In recent years great interest has been generated in the process of protein folding, and the formation of intermediates during the folding process has been proven with new experimental strategies. In the present work, we have examined the molten globule state of Bacillus licheniformis alpha-amylase (BLA) by intrinsic fluorescence and circular dichroism spectra, 1-anilino naphthalene-8-sulfonate (ANS) binding and proteolytic digestion by pepsin, for comparison to its mesophilic counterpart, Bacillus amyloliquefaciens alpha-amylase (BAA). At pH 4.0, both enzymes acquire partially folded state which show characteristics of molten globule state. They unfold in such a way that their hydrophobic surfaces are exposed to a greater extent compared to the native forms. Chemical denaturation studies by guanidine hydrochloride and proteolytic digestion with pepsin show that molten globule state of BLA is more stable than from BAA. Results from gel filtration indicate that BAA has the same compactness at pH 4.0 and 7.5. However, molten globule state of BLA is less compact than its native state. The effects of polyols such as trehalose, sorbitol and glycerol on refolding of enzymes from molten globule to native state were also studied. These polyols are effective on refolding of mesophilic alpha-amylase but only slightly effect on BLA refolding. In addition, the folding pathway and stability of intermediate state of the thermophilic and the mesophilic alpha-amylases are discussed. Study holds ProTherm entries: 20572, 20573 Extra Details: alpha-amylase; Molten globule states; Stability; Folding pathway; Aggregation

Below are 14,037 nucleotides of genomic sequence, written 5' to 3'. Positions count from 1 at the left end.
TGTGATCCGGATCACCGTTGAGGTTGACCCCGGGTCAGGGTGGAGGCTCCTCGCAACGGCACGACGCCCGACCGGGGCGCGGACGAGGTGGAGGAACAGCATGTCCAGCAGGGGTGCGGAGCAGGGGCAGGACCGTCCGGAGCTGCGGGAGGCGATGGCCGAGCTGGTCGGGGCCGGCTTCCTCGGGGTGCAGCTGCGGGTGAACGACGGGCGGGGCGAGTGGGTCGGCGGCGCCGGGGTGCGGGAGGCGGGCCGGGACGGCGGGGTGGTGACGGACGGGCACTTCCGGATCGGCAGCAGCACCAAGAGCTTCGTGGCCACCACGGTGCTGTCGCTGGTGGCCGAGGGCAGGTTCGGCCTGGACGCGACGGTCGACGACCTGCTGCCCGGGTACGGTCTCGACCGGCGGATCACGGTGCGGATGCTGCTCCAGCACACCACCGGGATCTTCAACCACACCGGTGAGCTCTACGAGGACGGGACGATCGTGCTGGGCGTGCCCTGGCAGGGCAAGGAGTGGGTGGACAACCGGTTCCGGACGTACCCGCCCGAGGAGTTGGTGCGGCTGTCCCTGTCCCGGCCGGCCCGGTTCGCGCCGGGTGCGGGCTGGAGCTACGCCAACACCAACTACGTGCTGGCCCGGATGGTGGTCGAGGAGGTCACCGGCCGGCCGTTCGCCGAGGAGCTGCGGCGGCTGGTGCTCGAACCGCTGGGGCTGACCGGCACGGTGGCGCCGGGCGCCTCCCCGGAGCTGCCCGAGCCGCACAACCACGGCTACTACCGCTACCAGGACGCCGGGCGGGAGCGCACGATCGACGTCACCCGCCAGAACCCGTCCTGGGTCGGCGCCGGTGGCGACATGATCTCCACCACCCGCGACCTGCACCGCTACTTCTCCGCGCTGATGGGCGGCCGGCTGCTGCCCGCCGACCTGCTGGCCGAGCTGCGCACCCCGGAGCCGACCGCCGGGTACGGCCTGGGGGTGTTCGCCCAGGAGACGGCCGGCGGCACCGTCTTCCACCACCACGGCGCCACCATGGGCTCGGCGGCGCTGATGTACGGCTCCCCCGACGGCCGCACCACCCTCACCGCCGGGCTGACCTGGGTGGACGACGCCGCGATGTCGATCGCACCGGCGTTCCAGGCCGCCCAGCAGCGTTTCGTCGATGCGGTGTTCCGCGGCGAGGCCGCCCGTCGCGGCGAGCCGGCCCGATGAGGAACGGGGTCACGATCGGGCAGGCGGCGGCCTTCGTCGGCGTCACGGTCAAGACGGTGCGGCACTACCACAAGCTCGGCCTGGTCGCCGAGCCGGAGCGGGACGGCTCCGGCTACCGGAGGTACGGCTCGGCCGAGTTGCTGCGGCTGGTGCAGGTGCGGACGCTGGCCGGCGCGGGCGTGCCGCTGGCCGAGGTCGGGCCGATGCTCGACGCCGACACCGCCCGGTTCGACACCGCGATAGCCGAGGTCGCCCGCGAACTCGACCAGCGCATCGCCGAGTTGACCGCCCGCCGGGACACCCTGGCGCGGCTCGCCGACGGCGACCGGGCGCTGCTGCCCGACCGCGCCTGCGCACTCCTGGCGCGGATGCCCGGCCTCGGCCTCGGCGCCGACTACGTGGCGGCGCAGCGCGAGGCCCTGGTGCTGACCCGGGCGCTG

Submitter: Connie Wang
Submission Date: April 24, 2018, 8:52 p.m.
|Number of data points||4|
|Proteins||GLYCOSYLTRANSFERASE ; Alpha-amylase ; Alpha-amylase|
|Assays/Quantities/Protocols||Experimental Assay: Cm ; Experimental Assay: dG_H2O|
|Libraries||Mutations for sequence MIQKRKRTVSFRLVLMCTLLFVSLPITKTSAVNGTLMQYFEWYTPNDGQHWKRLQNDAEHLSDIGITAVWIPPAYKGLSQSDNGYGPYDLYDLGEFQQKGTVRTKYGTKSELQDAIGSLHSRNVQVYGDVVLNHKAGADATEDVTAVEVNPANRNQETSEEYQIKAWTDFRFPGRGNTYSDFKWHWYHFDGADWDESRKISRIFKFRGEGKAWDWEVSSENGNYDYLMYADVDYDHPDVVAETKKWGIWYANELSLDGFRIDAAKHIKFSFLRDWVQAVRQATGKEMFTVAEYWQNNAGKLENYLNKTSFNQSVFDVPLHFNLQAASSQGGGYDMRRLLDGTVVSRHPEKAVTFVENHDTQPGQSLESTVQTWFKPLAYAFILTRESGYPQVFYGDMYGTKGTSPKEIPSLKDNIEPILKARKEYAYGPQHDYIDHPDVIGWTREGDSSAAKSGLAALITDGPGGSKRMYAGLKNAGETWYDITGNRSDTVKIGSDGWGEFHVNDGSVSIYVQK ; Mutations for sequence A:ANLNGTLMQYFEWYMPNDGQHWKRLQNDSAYLAEHGITAVWIPPAYKGTSQADVGYGAYDLYDLGEFHQKGTVRTKYGTKGELQSAIKSLHSRDINVYGDVVINHKGGADATEDVTAVEVDPADRNRVISGEHLIKAWTHFHFPGRGSTYSDFKWHWYHFDGTDWDESRKLNRIYKFQGKAWDWEVSNE/B:NGNYDYLMYADIDYDHPDVAAEIKRWGTWYANELQLDGFRLDAVKHIKFSFLRDWVNHVREKTGKEMFTVAEYWQNDLGALENYLNKTNFNHSVFDVPLHYQFHAASTQGGGYDMRKLLNSTVVSKHPLKAVTFVDNHDTQPGQSLESTVQTWFKPLAYAFILTRESGYPQVFYGDMYGTKGDSQREIPALKHKIEPILKARKQYAYGAQHDYFDHHDIVGWTREGDSSVANSGLAALITDGPGGAKRMYVGRQNAGETWHDITGNRSEPVVINSEGWGEFHVNGGSVSIYVQR|